Acknowledging your role can help to ease the burden of your responsibilities.
- Posted on Apr 21, 2021
Michelle Palmer is the Center for Research and Education’s Sales and Marketing Associate at Benjamin Rose Institute on Aging
A big chunk of your time each week may be devoted to helping out your loved one. Maybe you drive to healthcare appointments or the grocery store. Maybe you’ve taken on the cooking and laundry. You may lend a lot of emotional support or keep track of and dispense medications. If any of this describes you, there’s a good chance that you’ve become a caregiver. But do you see yourself that way? If not, you’re not alone. According to an AARP Caregiver Identification study, a mere 19 percent of caregivers in the U.S. are willing to self-identify as such.
You may not want to identify as a caregiver for any of several reasons. Placing that label on yourself could be an indication that your loved one has a serious condition or disease that requires more care than you’re willing to accept is the case at this point.
The caregiver label also comes with a great deal of responsibility. Common as the role may be, most people don’t expect to actually become family caregivers. Shifting from the role of “helpful daughter” or “loving wife” to “caregiver” is a leap that can be tough to handle.
So what difference does it make? Does it change anything when you acknowledge that you’ve taken on a caregiver role? The answer is yes, and this is the reason: Self-identifying as a caregiver can do much to help ease the burdens of your important and challenging role!
Identifying as a caregiver can boost your confidence
Those who self-identify as caregivers are more apt to search out and utilize available community and healthcare resources. This can have positive stress-reducing effects and can assist caregivers and their loved ones in getting the help they require.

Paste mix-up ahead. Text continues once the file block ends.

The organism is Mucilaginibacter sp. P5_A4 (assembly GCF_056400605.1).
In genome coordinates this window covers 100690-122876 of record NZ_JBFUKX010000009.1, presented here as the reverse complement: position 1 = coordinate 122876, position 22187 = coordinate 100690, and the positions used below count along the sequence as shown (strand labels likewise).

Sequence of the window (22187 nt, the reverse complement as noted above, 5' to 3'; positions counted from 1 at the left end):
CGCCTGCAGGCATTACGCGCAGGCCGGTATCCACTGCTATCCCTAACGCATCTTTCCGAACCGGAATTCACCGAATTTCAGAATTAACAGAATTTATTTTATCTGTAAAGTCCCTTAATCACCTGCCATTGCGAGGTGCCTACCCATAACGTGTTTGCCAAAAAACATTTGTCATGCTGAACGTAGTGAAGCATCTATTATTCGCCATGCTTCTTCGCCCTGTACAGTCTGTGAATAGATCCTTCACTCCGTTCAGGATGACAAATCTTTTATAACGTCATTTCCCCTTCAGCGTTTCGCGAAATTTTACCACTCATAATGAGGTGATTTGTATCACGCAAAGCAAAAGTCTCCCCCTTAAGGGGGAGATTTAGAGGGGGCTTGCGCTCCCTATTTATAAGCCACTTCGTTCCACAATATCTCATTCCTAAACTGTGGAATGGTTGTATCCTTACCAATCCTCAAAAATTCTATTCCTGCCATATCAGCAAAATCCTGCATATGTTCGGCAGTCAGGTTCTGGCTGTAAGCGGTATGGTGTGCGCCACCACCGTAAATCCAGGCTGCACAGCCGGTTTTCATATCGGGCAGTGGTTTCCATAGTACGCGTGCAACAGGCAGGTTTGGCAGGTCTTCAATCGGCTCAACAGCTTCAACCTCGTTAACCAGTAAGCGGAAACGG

According to one research study, “affiliating oneself as a family caregiver appears to have positive benefits which include promoting effective use of community support services and creating a sense of belonging and connection to a broader community.”
It makes sense that caregivers who identify as such would be more likely to become part of the greater community of caregivers. This can lead to better connection with individuals and resources that provide assistance, including support groups, respite services and educational offerings.
In another study, 83 percent of self-identified family caregivers said that once they started to think of themselves as caregivers, it gave them an increased sense of confidence when talking to healthcare professionals about their loved one's care.
And over 90 percent of family caregivers said that they became more proactive about seeking resources and skills they need to assist their care recipient after they self-identified, according to a National Family Caregivers Association survey. When you self-identify as a caregiver, you can become more self-assured, which can help enable your loved one to get the greatest care possible.
How to determine whether you’re a caregiver
It can be beneficial to you to determine whether you’re actually a caregiver. Consider whether you handle any of these typical caregiving tasks:
It’s likely that you have stepped into the role of caregiver if you handle a few or the majority of these tasks. The good news is that you can access a variety of support programs to assist you in managing stress and in meeting any other needs that you or your loved one may have. We Care. . . Because You Do is a telephone - and email-based care coordination program for individuals caring for an older loved one with chronic health conditions that provides you with simple, practical solutions and ongoing guidance to empower you to manage care and decision-making throughout your caregiving experience.
Acknowledging the caregiving role can make you feel better!
Identifying as a caregiver can also help you to see that you are valuable. It can benefit you psychologically by boosting your feelings of fulfillment and satisfaction. Just over half of caregivers surveyed in the AARP 2020 Caregiving in the U.S Report indicated that their role has given them a sense of purpose in life.
You may begin to see yourself as a caregiver at any stage in the journey with your loved one, and it can be sudden or gradual. For some, it happens naturally as the result of a health crisis or accident, since such events bring up well-defined care requirements.
For others, a loved one's diagnosis and the resulting interaction with the health care system made them aware that they were family caregivers, according to a survey from the National Family Caregivers Association. But for over 75 percent of family caregivers, it was the act of helping their loved one with personal care that contributed significantly to their self-identification.
Regardless of circumstances, helping a family member or friend to acknowledge the crucial caregiving role he or she plays in a loved one’s life can lead that person to valuable support services, and that can have enormously positive psychological benefits.